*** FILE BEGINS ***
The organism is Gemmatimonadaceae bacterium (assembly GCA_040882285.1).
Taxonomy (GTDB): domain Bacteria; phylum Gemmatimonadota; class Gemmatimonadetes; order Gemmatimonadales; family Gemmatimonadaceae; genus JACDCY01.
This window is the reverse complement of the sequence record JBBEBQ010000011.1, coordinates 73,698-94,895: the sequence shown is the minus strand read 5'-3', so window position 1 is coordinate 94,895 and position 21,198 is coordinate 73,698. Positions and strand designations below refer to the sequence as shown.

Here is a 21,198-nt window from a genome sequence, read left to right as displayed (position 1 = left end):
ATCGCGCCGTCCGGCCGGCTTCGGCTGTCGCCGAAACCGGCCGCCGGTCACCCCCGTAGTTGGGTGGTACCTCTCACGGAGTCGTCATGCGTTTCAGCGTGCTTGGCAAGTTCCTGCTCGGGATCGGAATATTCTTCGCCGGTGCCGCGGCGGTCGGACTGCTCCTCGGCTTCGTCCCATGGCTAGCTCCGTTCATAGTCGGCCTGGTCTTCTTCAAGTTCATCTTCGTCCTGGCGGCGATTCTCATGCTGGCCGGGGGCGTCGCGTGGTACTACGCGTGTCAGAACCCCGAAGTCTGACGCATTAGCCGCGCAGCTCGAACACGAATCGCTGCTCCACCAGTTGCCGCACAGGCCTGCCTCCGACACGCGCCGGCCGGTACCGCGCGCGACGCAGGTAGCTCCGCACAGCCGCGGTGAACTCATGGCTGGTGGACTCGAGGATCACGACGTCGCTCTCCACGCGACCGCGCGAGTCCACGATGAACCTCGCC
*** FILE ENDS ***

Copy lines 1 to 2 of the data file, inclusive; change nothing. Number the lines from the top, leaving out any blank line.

The organism is Gemmatimonadaceae bacterium (assembly GCA_040882285.1).
Taxonomy (GTDB): domain Bacteria; phylum Gemmatimonadota; class Gemmatimonadetes; order Gemmatimonadales; family Gemmatimonadaceae; genus JACDCY01.